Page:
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Jacksonville protesters rally at courthouse for Marissa Alexander re-trial hearing

By Dave Schneider |
October 31, 2013
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Marissa Alexander press conference at Duval County Courthouse.
Marissa Alexander press conference at Duval County Courthouse. (Fight Back! News/Staff)

Jacksonville, FL - Protesters from across Florida gathered in front of the Duval County Courthouse on October 31 for the first status hearing in the retrial of Marissa Alexander, the 33 year old African American mother who fired a warning shot to fend off her abusive husband.

The status hearing lasted just a few minutes as Judge James Daniel set November 8 as the date of Alexander's bail hearing.

Although protesters tried to enter the courtroom to show support for Alexander, Jacksonville police locked them out. The group of protesters regrouped outside for a press conference, where they discussed future plans to win freedom for Alexander.

Alexander's case drew national attention after the murder of Trayvon Martin and the not-guilty verdict in the trial of racist vigilante George Zimmerman, Martin's killer. Prosecuted under Florida's mandatory minimum sentencing laws, Alexander received a 20-year prison sentence for aggravated assault in 2012 despite only firing a shot in the air to defend herself from a domestic abuser. Zimmerman, on the other hand, received a not guilty verdict after murdering Martin, an African American youth. Protesters contrasted the cases to show the racist and sexist nature of the criminal injustice system.

The Zimmerman verdict brought new attention to Alexander's case, launching nationwide protests demanding her release. The Southern Movement Assembly led a 126-mile walk from Jacksonville to Sanford in August demanding Alexander's freedom and the resignation of State Attorney Angela Corey, who prosecuted her case. On September 26, 2013, a Florida appeals court ordered a new trial for Alexander.

Over 30 people attended the press conference afterwards, bringing together members of the Southern Movement Assembly, the New Jim Crow Movement, Sisterhood of Survivors from the Miami Workers Center, the Southern Christian Leadership Conference, the Freedom Road Socialist Organization, Dream Defenders, the Jacksonville Progressive Coalition, the New Black Panther Party, and Florida New Majority.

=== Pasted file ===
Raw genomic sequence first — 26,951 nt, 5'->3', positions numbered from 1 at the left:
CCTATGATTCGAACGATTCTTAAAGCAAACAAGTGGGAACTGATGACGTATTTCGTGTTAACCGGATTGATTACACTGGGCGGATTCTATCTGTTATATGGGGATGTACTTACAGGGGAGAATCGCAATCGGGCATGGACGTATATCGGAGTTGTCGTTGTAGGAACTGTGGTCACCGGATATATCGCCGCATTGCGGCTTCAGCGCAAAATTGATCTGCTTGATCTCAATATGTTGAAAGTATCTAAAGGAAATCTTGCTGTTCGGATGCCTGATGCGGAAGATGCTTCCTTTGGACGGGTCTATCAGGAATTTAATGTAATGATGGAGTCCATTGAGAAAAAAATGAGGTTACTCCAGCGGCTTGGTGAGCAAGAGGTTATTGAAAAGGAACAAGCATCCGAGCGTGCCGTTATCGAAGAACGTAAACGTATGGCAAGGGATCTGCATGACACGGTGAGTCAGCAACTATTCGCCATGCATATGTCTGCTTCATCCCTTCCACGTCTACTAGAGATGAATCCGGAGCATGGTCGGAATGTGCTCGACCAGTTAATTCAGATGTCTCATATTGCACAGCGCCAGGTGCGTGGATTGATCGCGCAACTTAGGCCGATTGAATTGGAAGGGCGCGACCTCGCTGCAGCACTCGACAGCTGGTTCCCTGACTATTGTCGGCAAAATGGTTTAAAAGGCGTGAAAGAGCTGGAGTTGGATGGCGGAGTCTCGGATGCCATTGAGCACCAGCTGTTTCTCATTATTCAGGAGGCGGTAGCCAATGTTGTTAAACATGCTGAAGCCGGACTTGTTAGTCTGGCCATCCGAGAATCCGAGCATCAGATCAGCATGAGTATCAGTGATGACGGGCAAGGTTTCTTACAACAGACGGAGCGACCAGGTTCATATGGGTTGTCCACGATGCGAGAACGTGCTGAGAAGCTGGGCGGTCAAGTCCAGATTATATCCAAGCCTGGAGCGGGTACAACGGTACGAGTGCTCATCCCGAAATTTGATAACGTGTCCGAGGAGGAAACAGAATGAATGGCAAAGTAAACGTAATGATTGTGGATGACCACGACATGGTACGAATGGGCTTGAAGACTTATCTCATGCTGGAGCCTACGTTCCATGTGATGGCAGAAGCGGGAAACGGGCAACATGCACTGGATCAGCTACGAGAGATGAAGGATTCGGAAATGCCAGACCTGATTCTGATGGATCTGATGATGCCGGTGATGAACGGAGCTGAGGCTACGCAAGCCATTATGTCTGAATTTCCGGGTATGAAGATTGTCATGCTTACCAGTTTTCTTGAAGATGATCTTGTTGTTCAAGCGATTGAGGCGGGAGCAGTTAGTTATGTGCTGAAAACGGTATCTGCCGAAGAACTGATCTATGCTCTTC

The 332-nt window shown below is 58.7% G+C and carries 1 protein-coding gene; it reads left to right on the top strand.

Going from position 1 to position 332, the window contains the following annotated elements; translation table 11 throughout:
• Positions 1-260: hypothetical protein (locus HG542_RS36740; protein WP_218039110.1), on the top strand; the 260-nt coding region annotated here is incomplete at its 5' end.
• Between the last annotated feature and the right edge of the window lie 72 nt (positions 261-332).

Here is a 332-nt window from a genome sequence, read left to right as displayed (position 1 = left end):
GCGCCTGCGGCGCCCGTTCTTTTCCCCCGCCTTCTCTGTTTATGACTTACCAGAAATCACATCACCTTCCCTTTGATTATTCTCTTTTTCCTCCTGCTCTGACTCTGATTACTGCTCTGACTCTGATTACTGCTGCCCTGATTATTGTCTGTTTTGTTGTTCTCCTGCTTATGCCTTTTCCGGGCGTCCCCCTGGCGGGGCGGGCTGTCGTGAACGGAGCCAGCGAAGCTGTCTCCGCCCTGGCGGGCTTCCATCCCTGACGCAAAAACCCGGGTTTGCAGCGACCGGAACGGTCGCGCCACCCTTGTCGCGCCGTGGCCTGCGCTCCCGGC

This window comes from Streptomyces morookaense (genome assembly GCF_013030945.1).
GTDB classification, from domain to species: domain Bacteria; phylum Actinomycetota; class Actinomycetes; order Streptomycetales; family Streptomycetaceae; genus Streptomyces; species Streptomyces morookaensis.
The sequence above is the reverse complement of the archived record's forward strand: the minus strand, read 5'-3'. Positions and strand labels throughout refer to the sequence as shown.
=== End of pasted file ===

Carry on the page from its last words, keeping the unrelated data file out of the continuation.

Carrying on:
Speakers focused on domestic violence, the racist criminal justice system, the school-to-prison pipeline, and Florida's mandatory minimum sentencing laws, which disproportionately affect African Americans and other oppressed nationalities.

Shay Brown talked about domestic violence and pointed out that the state of Florida does not take the safety of women seriously. As a domestic violence survivor and victims' advocate, she pointed out that women and abuse survivors everywhere have an interest in seeing Alexander freed.
Other speakers denounced the racist criminal injustice system for incarcerating Alexander in the first place.

"They had the white robes of the KKK in the 60s," said Minister Richard Burton of the Epiphany Baptist Church in Jacksonville. "And they have the black and blue robes inside the Duval County Courthouse today."

Florida State Senator Dwight Bullard sent a staff member to read a letter expressing his support for Alexander and demanding her freedom. "I urge you to drop the charges on Marissa Alexander," read Bullard's letter, "and I urge you to drop the new trial."

At the end of the press conference, chants broke out of "Free Marissa Now!" and "What do we want? Freedom for Marissa! When do we want it? Now!"

Protesters plan to rally at the courthouse for the November 8 bail hearing at 2:00pm and demand, "Free Marissa Now!"